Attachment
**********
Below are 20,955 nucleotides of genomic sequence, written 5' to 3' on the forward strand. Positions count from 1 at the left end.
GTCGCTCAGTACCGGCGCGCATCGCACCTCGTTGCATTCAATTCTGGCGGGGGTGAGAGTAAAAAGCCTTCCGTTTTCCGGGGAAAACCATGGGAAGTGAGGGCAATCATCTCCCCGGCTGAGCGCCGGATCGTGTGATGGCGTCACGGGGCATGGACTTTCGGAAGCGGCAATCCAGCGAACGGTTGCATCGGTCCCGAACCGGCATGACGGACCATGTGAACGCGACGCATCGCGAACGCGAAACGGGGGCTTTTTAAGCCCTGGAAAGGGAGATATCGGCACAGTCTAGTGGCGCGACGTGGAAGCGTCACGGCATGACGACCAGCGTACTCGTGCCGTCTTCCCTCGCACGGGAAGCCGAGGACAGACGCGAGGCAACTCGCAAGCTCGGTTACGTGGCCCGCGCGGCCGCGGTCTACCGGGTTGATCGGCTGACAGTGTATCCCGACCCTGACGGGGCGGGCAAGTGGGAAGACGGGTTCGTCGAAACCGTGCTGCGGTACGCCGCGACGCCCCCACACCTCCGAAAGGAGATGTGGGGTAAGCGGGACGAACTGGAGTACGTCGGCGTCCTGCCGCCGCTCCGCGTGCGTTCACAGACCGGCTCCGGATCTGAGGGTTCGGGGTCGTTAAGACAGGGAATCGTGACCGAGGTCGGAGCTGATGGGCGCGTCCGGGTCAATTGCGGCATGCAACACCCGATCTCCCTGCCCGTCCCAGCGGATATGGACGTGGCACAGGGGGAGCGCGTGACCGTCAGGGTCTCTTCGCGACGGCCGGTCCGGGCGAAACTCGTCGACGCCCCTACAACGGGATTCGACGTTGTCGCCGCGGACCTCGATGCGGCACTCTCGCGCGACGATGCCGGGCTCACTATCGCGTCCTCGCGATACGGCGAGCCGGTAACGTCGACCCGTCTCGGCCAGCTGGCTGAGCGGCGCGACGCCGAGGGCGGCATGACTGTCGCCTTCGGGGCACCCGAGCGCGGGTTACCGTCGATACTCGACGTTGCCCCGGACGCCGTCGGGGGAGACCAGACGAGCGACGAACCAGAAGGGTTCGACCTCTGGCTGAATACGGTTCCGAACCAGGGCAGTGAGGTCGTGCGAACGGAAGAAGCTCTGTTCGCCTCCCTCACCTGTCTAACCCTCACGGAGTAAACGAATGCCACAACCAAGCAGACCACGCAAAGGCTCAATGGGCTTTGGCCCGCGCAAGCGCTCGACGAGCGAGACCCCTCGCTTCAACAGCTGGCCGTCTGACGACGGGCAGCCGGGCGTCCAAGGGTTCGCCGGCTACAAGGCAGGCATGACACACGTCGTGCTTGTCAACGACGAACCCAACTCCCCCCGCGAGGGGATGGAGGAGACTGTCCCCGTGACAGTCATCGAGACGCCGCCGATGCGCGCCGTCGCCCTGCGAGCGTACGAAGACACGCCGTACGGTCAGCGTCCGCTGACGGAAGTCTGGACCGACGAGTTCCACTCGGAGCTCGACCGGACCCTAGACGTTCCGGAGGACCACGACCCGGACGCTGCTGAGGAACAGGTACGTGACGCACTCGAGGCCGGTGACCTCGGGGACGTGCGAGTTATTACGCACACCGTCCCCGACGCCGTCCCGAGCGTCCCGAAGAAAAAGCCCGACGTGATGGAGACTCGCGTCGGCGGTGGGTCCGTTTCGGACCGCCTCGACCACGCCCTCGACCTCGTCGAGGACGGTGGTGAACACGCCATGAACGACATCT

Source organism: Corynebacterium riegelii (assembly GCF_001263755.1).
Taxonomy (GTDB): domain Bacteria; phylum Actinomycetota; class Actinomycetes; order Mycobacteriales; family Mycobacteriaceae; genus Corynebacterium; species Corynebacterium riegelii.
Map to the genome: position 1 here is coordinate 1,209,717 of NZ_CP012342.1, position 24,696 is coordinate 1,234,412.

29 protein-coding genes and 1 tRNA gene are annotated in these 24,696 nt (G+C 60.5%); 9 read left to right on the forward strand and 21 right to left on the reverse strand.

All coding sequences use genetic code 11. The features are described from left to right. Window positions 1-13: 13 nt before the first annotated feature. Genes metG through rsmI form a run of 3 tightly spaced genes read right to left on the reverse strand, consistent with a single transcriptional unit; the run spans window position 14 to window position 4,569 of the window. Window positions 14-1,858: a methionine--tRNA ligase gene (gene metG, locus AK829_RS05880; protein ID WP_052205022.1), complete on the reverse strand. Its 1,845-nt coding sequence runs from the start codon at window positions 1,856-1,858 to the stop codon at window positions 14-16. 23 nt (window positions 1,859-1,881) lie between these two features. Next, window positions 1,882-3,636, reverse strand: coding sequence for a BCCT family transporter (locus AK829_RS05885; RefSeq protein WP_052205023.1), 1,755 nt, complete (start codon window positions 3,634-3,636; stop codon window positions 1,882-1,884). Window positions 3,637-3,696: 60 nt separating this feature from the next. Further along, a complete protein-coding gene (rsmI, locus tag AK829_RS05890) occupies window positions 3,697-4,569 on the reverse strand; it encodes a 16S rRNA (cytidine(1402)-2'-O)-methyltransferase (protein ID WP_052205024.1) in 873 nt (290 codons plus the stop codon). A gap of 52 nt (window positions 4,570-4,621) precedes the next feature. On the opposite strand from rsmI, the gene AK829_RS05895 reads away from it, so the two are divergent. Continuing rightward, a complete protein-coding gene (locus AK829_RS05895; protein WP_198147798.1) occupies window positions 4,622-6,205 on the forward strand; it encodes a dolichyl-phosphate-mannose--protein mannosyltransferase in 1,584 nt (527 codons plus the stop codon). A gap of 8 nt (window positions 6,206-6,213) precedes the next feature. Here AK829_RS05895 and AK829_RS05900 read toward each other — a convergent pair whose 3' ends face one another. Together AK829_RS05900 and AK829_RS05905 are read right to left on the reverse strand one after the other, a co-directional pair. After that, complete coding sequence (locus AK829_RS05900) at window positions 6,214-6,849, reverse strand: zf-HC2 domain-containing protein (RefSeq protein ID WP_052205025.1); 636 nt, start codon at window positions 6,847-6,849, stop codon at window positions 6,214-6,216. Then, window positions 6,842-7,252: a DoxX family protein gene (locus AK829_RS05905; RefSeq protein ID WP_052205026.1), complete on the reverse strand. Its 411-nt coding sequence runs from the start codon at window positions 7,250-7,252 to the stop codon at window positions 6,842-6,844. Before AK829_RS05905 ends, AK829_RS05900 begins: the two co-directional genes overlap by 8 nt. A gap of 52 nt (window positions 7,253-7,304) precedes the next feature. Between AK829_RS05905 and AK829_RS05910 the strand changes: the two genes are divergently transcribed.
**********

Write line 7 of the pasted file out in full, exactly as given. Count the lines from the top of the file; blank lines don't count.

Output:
All coding sequences use genetic code 11. The features are described from left to right. Window positions 1-13: 13 nt before the first annotated feature. Genes metG through rsmI form a run of 3 tightly spaced genes read right to left on the reverse strand, consistent with a single transcriptional unit; the run spans window position 14 to window position 4,569 of the window. Window positions 14-1,858: a methionine--tRNA ligase gene (gene metG, locus AK829_RS05880; protein ID WP_052205022.1), complete on the reverse strand. Its 1,845-nt coding sequence runs from the start codon at window positions 1,856-1,858 to the stop codon at window positions 14-16. 23 nt (window positions 1,859-1,881) lie between these two features. Next, window positions 1,882-3,636, reverse strand: coding sequence for a BCCT family transporter (locus AK829_RS05885; RefSeq protein WP_052205023.1), 1,755 nt, complete (start codon window positions 3,634-3,636; stop codon window positions 1,882-1,884). Window positions 3,637-3,696: 60 nt separating this feature from the next. Further along, a complete protein-coding gene (rsmI, locus tag AK829_RS05890) occupies window positions 3,697-4,569 on the reverse strand; it encodes a 16S rRNA (cytidine(1402)-2'-O)-methyltransferase (protein ID WP_052205024.1) in 873 nt (290 codons plus the stop codon). A gap of 52 nt (window positions 4,570-4,621) precedes the next feature. On the opposite strand from rsmI, the gene AK829_RS05895 reads away from it, so the two are divergent. Continuing rightward, a complete protein-coding gene (locus AK829_RS05895; protein WP_198147798.1) occupies window positions 4,622-6,205 on the forward strand; it encodes a dolichyl-phosphate-mannose--protein mannosyltransferase in 1,584 nt (527 codons plus the stop codon). A gap of 8 nt (window positions 6,206-6,213) precedes the next feature. Here AK829_RS05895 and AK829_RS05900 read toward each other — a convergent pair whose 3' ends face one another. Together AK829_RS05900 and AK829_RS05905 are read right to left on the reverse strand one after the other, a co-directional pair. After that, complete coding sequence (locus AK829_RS05900) at window positions 6,214-6,849, reverse strand: zf-HC2 domain-containing protein (RefSeq protein ID WP_052205025.1); 636 nt, start codon at window positions 6,847-6,849, stop codon at window positions 6,214-6,216. Then, window positions 6,842-7,252: a DoxX family protein gene (locus AK829_RS05905; RefSeq protein ID WP_052205026.1), complete on the reverse strand. Its 411-nt coding sequence runs from the start codon at window positions 7,250-7,252 to the stop codon at window positions 6,842-6,844. Before AK829_RS05905 ends, AK829_RS05900 begins: the two co-directional genes overlap by 8 nt. A gap of 52 nt (window positions 7,253-7,304) precedes the next feature. Between AK829_RS05905 and AK829_RS05910 the strand changes: the two genes are divergently transcribed.